Recent Internet rumors held that the piece of the Aggro Crag was a fake prize -- that kids would just take home a gift bag or something equally lame while the piece was reused to dupe future unsuspecting champions. At least one piece of the Crag has turned up online, however, so we’ll have to dispense with this ugly rumor.
1. "Legends of the Hidden Temple" A quick aside: Before Wikipedia began getting really serious about cracking down on frivolous edits, "Legends of the Hidden Temple" had one of the most detailed and frankly terrifying Wikipedia entries of all time. For example, this 2006 version of the page includes the following information:
• Host Kirk Fogg’s choice of pants, noting a switch from shorts to blue jeans in Season 2.
• Comparative win percentages between all six teams over the show’s history. The Green Monkeys were first (surprisingly), with the Purple Parrots bringing up the rear (unsurprisingly).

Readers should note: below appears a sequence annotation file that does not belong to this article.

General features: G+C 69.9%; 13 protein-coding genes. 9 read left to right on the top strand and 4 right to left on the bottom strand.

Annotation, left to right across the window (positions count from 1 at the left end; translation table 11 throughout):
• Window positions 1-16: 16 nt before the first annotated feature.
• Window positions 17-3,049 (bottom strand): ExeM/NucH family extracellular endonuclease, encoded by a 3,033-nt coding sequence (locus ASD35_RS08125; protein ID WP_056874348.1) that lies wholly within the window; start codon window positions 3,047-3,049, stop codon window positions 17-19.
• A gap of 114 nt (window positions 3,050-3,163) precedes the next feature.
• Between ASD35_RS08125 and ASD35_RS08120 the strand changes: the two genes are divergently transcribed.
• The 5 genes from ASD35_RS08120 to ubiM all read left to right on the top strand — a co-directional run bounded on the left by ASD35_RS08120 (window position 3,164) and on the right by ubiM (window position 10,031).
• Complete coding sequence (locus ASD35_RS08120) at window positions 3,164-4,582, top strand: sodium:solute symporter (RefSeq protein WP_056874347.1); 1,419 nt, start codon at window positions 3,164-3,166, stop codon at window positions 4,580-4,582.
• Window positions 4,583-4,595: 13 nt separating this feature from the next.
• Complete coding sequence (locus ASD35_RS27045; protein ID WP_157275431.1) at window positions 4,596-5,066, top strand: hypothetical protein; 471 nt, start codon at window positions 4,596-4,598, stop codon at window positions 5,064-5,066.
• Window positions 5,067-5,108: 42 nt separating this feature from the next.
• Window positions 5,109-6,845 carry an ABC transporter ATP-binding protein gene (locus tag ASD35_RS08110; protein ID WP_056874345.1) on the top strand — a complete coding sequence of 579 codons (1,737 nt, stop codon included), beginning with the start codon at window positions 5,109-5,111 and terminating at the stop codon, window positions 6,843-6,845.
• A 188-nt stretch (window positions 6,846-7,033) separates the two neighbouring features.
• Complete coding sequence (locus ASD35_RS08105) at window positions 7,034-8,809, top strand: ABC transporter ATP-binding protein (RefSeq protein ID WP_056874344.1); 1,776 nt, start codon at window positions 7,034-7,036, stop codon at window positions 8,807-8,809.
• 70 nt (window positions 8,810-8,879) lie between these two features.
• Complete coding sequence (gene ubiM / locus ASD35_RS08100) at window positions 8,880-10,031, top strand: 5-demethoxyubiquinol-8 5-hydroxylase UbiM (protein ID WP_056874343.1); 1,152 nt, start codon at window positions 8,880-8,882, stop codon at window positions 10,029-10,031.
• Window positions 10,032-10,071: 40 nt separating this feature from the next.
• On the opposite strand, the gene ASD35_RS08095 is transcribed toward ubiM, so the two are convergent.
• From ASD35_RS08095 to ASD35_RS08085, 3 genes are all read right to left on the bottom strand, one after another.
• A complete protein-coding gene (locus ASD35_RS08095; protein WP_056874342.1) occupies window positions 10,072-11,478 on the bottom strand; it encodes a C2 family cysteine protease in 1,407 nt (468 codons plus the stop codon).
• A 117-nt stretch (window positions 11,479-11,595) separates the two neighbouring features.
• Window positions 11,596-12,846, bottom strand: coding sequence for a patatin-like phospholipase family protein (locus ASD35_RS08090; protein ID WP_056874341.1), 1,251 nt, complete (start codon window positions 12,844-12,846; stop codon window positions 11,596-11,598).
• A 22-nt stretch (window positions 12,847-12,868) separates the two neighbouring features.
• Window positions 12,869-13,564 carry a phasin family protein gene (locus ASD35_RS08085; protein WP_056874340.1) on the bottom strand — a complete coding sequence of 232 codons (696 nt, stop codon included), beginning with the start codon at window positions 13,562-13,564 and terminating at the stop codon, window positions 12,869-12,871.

• This paragraph, presented without comment: “In the show's first season, Fogg gave the instructions for the moat round and the temple games. In Season 2, these duties were turned over to Olmec, and many began to question the relevance of Fogg on the show. Nonetheless, Fogg stayed throughout.”
Today, the "Legends" Wikipedia page is a lot cleaner. Perhaps it’s for the best.
"Legends" gets the top spot over "Guts" for one reason: "Guts" might have been more serious and "Guts" might have been more challenging, but "Legends" is one of the few competitive game shows to actually have a narrative. There’s no reason for you to climb the Aggro Crag save for Being The Very Best, like a live-action version of "Pokemon," but "Legends" made you Indiana Jones. When Olmec the talking statue head gave contestants their final instructions, you could tell that these kids were totally focused on retrieving whatever historical artifact that was lost in the Temple’s depths. Making it up the Aggro Crag first meant you were the fastest, but a trip out of the Temple turned you into a legend.
Still can’t figure out why anyone had trouble with the Shrine of the Silver Monkey, though. It’s three pieces, guys! Feet, body, head, in that order. Not that difficult.